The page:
Letting my mind go with music…

I have a long and wonderful history with music. It really started while I was growing up listening to whatever my dad was playing on his HiFi. The “whatever” portion is important, as my father listens to a huge variety of music. I won’t go so far as to call him a fan of everything, but he is the ultimate musical experimenter. He’d read HiFi magazines with reviews of newly released music, compiling a list that then results in a shopping trip. I am too young to remember my Dad buying vinyl, but the CD shopping trips are the stuff of legend for me. My father owned a retail pharmacy and Mom worked with him in the business. The hours were long, leaving only Sundays for any real family time. So, once in a while, my Dad would get all four of us (me, my sister, Mom and him) in his gloriously metallic blue Jaguar XJ6 and drive to his favourite CD shop in Rosebank. We’d spend the morning, browsing for new music, tracking down stuff from his lists and ultimately end up going home with a ton of CD’s. The next few weeks would then be spent listening to all the new stuff. The genres included pop, classical, rock, female vocals etc. As I grew up, we’d spend hours discussing music and all other matters, with music on the HiFi. As I grew older, I’d also get to taste the red wine my Dad loved (resulting in my huge love for red wine today), all in front of the HiFi. This set the scene for my ongoing love affair with music, wine, electronics and cars. My dad is also a firm believer in owning a “proper” HiFi. He selected an amplifier, CD player, record player and speakers after endless reviews and auditions. The result is a system that sounds bloody brilliant, to this day.

I grew up playing piano and classical guitar as instruments. I sang in a regional youth choir, resulting in my first trip overseas when I was 17. Music and its associated equipment and activities shaped my life in a big way. When in love, I’d spend hours on the thick carpet in the HiFi room, on my back, Sennheiser headphones on while listening to soppy love songs. In times of turmoil, Nirvana would be in the CD tray. To this day, my mood can be expressed or set by music. While a man of mediocre playing and vocal talent, my love for music never faded. As I sit here, I am in front of my own HiFi, listening to a variety of classical music on the Deutsche Grammophon label, all conducted by Herbert von Karajan. My dual 10″ Tannoy’s are singing, driven by a bi-amped and bi-wired setup.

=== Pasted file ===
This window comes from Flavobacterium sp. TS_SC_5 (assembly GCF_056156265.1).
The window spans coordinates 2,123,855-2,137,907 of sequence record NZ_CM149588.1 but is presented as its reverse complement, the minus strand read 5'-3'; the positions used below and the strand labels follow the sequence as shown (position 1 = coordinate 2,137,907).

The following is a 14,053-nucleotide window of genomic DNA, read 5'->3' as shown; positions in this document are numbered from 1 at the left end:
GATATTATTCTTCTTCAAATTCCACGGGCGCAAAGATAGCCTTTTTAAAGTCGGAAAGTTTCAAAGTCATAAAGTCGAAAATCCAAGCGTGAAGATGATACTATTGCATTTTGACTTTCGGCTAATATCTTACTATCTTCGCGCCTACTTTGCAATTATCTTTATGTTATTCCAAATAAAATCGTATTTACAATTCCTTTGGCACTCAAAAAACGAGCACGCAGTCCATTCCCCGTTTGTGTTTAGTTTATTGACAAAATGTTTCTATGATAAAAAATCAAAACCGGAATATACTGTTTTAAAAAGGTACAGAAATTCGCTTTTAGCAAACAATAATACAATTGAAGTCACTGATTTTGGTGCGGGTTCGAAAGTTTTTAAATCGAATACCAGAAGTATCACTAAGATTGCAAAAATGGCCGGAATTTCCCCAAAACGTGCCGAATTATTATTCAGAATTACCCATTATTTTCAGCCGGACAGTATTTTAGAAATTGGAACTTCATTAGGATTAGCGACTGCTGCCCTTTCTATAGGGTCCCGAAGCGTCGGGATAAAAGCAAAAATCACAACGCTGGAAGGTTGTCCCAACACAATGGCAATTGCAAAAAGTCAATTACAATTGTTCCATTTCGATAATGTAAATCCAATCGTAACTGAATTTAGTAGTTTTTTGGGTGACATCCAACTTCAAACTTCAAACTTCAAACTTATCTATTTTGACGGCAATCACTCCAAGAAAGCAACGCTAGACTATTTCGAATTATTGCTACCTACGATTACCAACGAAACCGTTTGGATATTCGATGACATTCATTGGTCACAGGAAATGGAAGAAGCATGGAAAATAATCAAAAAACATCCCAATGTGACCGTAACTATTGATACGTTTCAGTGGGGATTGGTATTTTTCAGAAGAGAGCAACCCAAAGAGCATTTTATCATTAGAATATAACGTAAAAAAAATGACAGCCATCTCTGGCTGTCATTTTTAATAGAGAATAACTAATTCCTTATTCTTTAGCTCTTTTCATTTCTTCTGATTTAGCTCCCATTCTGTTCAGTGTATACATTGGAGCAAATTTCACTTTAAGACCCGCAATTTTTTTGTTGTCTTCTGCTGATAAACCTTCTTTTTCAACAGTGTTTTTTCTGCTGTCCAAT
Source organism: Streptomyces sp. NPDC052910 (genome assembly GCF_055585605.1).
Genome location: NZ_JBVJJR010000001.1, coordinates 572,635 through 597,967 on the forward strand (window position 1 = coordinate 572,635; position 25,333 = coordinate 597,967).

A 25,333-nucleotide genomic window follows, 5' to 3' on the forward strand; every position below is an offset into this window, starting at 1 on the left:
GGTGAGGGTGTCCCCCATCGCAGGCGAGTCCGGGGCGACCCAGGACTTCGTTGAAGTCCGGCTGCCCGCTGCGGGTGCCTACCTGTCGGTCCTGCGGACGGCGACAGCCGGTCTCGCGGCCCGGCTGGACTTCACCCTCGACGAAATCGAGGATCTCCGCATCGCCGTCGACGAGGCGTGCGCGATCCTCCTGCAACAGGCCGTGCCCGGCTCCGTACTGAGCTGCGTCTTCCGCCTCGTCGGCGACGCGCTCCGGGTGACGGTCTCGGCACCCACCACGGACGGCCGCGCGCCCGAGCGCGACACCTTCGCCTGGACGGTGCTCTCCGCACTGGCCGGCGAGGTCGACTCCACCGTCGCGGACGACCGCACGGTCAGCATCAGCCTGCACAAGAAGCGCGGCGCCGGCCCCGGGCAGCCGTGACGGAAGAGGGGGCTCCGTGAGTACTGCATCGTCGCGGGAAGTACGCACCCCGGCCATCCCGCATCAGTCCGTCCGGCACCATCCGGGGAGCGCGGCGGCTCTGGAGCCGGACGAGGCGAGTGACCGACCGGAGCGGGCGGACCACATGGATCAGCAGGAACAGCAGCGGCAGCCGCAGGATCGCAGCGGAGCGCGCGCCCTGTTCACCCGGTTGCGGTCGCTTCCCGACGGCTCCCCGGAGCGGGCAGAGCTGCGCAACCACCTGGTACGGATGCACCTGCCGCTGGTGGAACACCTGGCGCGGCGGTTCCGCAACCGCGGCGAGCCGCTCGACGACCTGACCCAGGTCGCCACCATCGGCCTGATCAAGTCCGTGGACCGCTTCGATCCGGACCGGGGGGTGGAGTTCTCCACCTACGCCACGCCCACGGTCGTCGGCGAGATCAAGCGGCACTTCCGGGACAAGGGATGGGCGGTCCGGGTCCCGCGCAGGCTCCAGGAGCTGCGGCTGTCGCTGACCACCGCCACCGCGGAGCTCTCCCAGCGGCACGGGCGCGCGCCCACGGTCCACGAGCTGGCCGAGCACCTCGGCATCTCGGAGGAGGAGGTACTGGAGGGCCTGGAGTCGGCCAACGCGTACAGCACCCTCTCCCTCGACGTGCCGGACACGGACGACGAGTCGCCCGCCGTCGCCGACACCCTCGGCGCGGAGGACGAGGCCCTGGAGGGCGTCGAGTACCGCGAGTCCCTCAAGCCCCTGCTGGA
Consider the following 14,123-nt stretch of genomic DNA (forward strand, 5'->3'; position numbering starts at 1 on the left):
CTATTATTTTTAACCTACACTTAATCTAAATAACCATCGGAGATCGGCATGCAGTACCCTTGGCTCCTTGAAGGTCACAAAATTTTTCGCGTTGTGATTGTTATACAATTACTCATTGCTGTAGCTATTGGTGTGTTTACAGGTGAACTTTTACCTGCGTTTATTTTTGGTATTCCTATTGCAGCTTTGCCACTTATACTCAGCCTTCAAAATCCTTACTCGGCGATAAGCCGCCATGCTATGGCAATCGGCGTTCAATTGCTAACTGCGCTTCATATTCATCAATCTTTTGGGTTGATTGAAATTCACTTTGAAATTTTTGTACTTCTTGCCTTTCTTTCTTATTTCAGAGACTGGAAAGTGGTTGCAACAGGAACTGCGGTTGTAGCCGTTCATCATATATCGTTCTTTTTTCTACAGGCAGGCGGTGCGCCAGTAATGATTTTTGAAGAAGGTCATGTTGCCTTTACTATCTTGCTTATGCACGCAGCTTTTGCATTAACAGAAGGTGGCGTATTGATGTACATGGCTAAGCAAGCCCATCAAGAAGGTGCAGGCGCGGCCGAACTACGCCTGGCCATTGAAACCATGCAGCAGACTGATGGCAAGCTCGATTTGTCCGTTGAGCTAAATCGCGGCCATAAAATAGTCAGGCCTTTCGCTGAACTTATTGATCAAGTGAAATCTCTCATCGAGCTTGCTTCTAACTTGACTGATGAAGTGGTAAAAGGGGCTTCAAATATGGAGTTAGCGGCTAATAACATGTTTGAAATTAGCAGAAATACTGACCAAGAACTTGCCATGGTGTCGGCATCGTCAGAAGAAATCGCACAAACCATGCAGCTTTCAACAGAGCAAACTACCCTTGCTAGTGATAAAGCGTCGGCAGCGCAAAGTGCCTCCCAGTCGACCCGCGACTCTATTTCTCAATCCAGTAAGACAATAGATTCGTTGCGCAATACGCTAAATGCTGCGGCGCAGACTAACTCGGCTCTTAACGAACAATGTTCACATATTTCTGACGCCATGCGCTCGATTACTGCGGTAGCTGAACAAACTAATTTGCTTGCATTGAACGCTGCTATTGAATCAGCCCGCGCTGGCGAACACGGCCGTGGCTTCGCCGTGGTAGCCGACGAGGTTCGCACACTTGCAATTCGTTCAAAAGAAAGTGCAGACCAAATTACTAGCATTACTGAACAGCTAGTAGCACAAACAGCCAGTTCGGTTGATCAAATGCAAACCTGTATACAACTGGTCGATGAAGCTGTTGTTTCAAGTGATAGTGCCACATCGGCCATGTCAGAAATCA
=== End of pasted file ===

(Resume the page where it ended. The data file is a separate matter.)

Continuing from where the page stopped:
Today my love for music is as strong as ever. My instrument playing is limited to the occasional tickle of my Stratocaster guitar, and I rarely sing these days. But listening to music while thinking, writing, reading etc consumes vast amounts of my time. The way my brain can make all sorts of weird and wonderful connections, stimulated by music, is amazing. I use this to stimulate the creative side of my day job. Music transports me to a place where my mind roams freely, unencumbered by the constraints of daily life, accessing the deep regions where weird and wonderful things happen.

The way I access music has certainly changed too. With a background in electronic/computer systems engineering, I love the electronics as much as the music reproduced with them. My vinyl collection has grown at a steady pace, especially after I took over my dad’s turntable and vinyl collection. The NAD 533 turntable (an OEM version of the famous Rega Planar 2) was serviced, fitted with a new motor, cartridge and properly set-up on a heavy plinth. A Rega Phono stage connects the turntable to the rest of my HiFi. Because of the ease of access with digital music, I bought a dedicated headphone amplifier with built in Digital to Analogue converter, driven through a vintage vacuum tube (to soften the hard digital edge a bit). This is used at my desk, powering a variety of Sennheiser, Grado and JBL headphones (selected based on what I am listening too). Spotify, iTunes, Linn Records and HDTracks.com are all places where I buy my digital, high-resolution music. Finally, bringing the music to lif at home, is a set of Tannoy Saturn S10 Dual Concentric speakers. Their ability to reach low and deep is amazing. You need that ability when you listen to Tomaso Albinoni’s Adagio for Organ and Strings in G minor, else the bottom registers of the organ simply disappear.

Today I lament the state of live music in South Africa. It seems to me that the days of being able to go and listen to a full scale, live symphony orchestra are gone. I cannot even remember the last time that I saw a symphonic orchestra live, playing pieces by Dvorak, Sibelius, Tchaikovsky, Verdi, Beethoven and Mozart. Luckily I have vivid memories of doing that with my parents. I’ll never forget my first time, hearing the full orchestra in full cry, experiencing the full stereophonic effect with the strings and percussion bringing the music to life.